New Plymouth's best known council wannabe has stirred controversy by slapping NZ Transport Agency warning letters on cars parked near his business.
Murray Chong operates a mortgage brokering business on the corner of Northgate and Watson St and has long taken issue with signwritten cars and those up for sale being parked around there.
For the last 18 months he has been handing out official NZ Transport Agency letters in the name of state highway manager David McGonigal. These inform people of a roadside vendors bylaw that could see them fined up to $500 if they continue to park in the area.
The problem is, the agency says, it has never given Mr Chong permission to hand out such letters, despite the mortgage broker saying he got a verbal go-ahead some 18 months ago.
A NZ Transport Agency spokesman said yesterday its understanding was that Mr Chong had talked to its New Plymouth consultant about the issue "but at no point has he been granted permission for notices to be distributed on Mr McGonigal's behalf".
The spokesman said the letters were not legitimate and the agency was currently pursuing the issue through legal channels.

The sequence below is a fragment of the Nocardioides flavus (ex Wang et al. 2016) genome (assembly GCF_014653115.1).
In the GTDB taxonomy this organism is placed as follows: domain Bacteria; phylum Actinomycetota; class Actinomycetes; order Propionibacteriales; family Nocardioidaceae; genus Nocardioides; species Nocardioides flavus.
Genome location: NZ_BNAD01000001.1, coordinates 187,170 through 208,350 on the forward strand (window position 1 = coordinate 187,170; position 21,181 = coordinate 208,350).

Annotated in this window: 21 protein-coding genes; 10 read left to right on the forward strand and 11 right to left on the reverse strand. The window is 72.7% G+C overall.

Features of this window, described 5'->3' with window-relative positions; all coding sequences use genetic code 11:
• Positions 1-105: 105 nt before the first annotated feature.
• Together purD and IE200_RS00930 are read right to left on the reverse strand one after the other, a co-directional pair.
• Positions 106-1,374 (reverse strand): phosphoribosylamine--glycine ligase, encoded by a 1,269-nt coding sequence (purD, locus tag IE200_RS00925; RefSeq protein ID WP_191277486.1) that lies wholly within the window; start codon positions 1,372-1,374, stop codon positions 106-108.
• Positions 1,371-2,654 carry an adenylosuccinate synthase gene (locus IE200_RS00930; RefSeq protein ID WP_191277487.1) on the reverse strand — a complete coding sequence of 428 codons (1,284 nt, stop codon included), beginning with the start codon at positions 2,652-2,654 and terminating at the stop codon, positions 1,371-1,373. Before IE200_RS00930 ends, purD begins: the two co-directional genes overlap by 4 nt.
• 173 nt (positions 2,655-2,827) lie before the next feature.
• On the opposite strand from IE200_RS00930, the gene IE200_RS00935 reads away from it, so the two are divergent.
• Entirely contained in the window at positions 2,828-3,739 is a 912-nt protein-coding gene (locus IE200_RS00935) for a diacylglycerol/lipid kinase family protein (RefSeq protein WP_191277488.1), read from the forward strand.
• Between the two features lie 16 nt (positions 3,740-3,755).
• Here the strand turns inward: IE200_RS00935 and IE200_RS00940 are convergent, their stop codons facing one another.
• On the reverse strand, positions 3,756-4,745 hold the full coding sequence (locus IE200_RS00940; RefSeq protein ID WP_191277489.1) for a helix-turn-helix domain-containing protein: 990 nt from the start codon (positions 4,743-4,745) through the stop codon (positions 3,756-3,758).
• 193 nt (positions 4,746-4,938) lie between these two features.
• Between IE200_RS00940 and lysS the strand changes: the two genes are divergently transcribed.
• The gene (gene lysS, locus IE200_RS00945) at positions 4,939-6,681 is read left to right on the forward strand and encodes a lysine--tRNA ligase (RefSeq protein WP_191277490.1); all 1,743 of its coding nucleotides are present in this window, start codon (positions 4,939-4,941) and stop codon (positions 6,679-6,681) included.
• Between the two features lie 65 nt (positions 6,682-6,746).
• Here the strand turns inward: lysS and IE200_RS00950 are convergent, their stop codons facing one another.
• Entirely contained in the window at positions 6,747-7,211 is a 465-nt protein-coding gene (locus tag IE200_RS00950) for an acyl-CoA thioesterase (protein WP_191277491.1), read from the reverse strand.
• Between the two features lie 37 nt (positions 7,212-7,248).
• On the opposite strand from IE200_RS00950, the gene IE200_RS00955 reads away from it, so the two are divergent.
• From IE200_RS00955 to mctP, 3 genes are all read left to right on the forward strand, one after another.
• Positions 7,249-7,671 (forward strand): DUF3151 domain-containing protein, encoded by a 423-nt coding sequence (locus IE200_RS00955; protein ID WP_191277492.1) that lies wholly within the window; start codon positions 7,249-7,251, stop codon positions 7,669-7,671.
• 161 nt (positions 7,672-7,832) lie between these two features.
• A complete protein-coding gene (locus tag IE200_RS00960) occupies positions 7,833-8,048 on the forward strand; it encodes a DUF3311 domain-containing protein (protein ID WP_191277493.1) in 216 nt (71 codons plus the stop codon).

For his part Mr Chong said he had stopped handing out the letters but was adamant he had done nothing wrong and was simply making people aware of a bylaw they could be prosecuted under.
"Who is in the right here? Someone breaking the bylaw or someone trying to inform people there is a bylaw in place?
"Wouldn't they rather know the bylaw is in place than get a fine? I am actually doing them a favour," he said.
While the NZ Transport Agency bylaw covers roadside vendors, the New Plymouth District Council has its own bylaw covering vehicles parked on the road for the purpose of advertising.
One of those who has fallen foul of that rule is Reuben Doyle, the city's only other self-confessed council aspirant.
The real estate agent regularly parks his signwritten ambulance near Mr Chong's business and the pair have previously come into conflict over the issue.
It was Mr Doyle who posted the agency letter on his Facebook page, writing that it had been handed out by the "Sheriff of Northgate" and the "perpetrator is misrepresenting the NZTA".
Council consents manager Ralph Broad said Mr Doyle's parking habits were currently under investigation and a letter sent to him on 21 September said he could be "operating outside the rules".
- © Fairfax NZ News
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